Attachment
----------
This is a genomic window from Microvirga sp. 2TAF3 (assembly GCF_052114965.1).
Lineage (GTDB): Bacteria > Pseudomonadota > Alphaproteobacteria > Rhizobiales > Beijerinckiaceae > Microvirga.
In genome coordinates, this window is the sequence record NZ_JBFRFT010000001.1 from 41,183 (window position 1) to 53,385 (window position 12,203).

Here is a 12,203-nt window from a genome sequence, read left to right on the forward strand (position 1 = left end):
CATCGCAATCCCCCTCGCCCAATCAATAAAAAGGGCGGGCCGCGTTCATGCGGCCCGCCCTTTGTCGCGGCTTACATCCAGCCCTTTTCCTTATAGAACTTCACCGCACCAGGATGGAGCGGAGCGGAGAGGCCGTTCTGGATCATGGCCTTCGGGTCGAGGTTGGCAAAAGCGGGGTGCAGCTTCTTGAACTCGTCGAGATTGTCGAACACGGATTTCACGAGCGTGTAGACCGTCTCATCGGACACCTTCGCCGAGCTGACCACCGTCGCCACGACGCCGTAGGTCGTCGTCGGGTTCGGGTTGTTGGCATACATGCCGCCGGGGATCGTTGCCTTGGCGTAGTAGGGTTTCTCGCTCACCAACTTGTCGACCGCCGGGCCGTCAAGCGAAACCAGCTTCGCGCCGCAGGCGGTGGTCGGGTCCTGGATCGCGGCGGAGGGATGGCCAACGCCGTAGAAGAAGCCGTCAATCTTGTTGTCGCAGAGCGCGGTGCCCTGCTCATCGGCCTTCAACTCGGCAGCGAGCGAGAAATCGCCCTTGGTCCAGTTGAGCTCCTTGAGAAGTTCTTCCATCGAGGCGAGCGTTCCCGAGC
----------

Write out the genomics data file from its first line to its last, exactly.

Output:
This is a genomic window from Microvirga sp. 2TAF3 (assembly GCF_052114965.1).
Lineage (GTDB): Bacteria > Pseudomonadota > Alphaproteobacteria > Rhizobiales > Beijerinckiaceae > Microvirga.
In genome coordinates, this window is the sequence record NZ_JBFRFT010000001.1 from 41,183 (window position 1) to 53,385 (window position 12,203).

Here is a 12,203-nt window from a genome sequence, read left to right on the forward strand (position 1 = left end):
CATCGCAATCCCCCTCGCCCAATCAATAAAAAGGGCGGGCCGCGTTCATGCGGCCCGCCCTTTGTCGCGGCTTACATCCAGCCCTTTTCCTTATAGAACTTCACCGCACCAGGATGGAGCGGAGCGGAGAGGCCGTTCTGGATCATGGCCTTCGGGTCGAGGTTGGCAAAAGCGGGGTGCAGCTTCTTGAACTCGTCGAGATTGTCGAACACGGATTTCACGAGCGTGTAGACCGTCTCATCGGACACCTTCGCCGAGCTGACCACCGTCGCCACGACGCCGTAGGTCGTCGTCGGGTTCGGGTTGTTGGCATACATGCCGCCGGGGATCGTTGCCTTGGCGTAGTAGGGTTTCTCGCTCACCAACTTGTCGACCGCCGGGCCGTCAAGCGAAACCAGCTTCGCGCCGCAGGCGGTGGTCGGGTCCTGGATCGCGGCGGAGGGATGGCCAACGCCGTAGAAGAAGCCGTCAATCTTGTTGTCGCAGAGCGCGGTGCCCTGCTCATCGGCCTTCAACTCGGCAGCGAGCGAGAAATCGCCCTTGGTCCAGTTGAGCTCCTTGAGAAGTTCTTCCATCGAGGCGAGCGTTCCCGAGC